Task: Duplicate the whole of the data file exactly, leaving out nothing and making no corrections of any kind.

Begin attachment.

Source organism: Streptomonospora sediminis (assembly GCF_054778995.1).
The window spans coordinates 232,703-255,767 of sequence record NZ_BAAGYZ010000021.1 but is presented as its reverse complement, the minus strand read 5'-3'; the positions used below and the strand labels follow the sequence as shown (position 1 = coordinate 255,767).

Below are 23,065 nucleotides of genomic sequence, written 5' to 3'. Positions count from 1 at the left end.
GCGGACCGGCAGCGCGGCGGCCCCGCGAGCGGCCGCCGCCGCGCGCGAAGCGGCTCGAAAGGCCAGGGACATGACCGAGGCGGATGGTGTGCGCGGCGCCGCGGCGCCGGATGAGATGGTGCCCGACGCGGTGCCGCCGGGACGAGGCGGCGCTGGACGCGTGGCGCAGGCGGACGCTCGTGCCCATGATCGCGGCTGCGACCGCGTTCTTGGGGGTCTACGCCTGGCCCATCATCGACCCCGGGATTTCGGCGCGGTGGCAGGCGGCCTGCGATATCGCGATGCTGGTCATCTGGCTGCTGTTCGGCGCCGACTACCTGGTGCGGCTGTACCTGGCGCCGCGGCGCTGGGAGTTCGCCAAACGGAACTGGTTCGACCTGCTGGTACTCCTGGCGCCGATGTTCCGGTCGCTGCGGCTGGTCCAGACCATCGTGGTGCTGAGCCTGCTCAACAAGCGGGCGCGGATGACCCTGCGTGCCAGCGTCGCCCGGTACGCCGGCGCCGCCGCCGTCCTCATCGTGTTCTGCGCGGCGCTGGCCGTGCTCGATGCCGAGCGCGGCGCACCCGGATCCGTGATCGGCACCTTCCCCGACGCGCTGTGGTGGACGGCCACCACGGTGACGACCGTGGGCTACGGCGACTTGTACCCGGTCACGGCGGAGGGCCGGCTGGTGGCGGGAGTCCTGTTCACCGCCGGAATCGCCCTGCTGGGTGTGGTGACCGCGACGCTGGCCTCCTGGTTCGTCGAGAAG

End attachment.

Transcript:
Source organism: Streptomonospora sediminis (assembly GCF_054778995.1).
The window spans coordinates 232,703-255,767 of sequence record NZ_BAAGYZ010000021.1 but is presented as its reverse complement, the minus strand read 5'-3'; the positions used below and the strand labels follow the sequence as shown (position 1 = coordinate 255,767).

Below are 23,065 nucleotides of genomic sequence, written 5' to 3'. Positions count from 1 at the left end.
GCGGACCGGCAGCGCGGCGGCCCCGCGAGCGGCCGCCGCCGCGCGCGAAGCGGCTCGAAAGGCCAGGGACATGACCGAGGCGGATGGTGTGCGCGGCGCCGCGGCGCCGGATGAGATGGTGCCCGACGCGGTGCCGCCGGGACGAGGCGGCGCTGGACGCGTGGCGCAGGCGGACGCTCGTGCCCATGATCGCGGCTGCGACCGCGTTCTTGGGGGTCTACGCCTGGCCCATCATCGACCCCGGGATTTCGGCGCGGTGGCAGGCGGCCTGCGATATCGCGATGCTGGTCATCTGGCTGCTGTTCGGCGCCGACTACCTGGTGCGGCTGTACCTGGCGCCGCGGCGCTGGGAGTTCGCCAAACGGAACTGGTTCGACCTGCTGGTACTCCTGGCGCCGATGTTCCGGTCGCTGCGGCTGGTCCAGACCATCGTGGTGCTGAGCCTGCTCAACAAGCGGGCGCGGATGACCCTGCGTGCCAGCGTCGCCCGGTACGCCGGCGCCGCCGCCGTCCTCATCGTGTTCTGCGCGGCGCTGGCCGTGCTCGATGCCGAGCGCGGCGCACCCGGATCCGTGATCGGCACCTTCCCCGACGCGCTGTGGTGGACGGCCACCACGGTGACGACCGTGGGCTACGGCGACTTGTACCCGGTCACGGCGGAGGGCCGGCTGGTGGCGGGAGTCCTGTTCACCGCCGGAATCGCCCTGCTGGGTGTGGTGACCGCGACGCTGGCCTCCTGGTTCGTCGAGAAG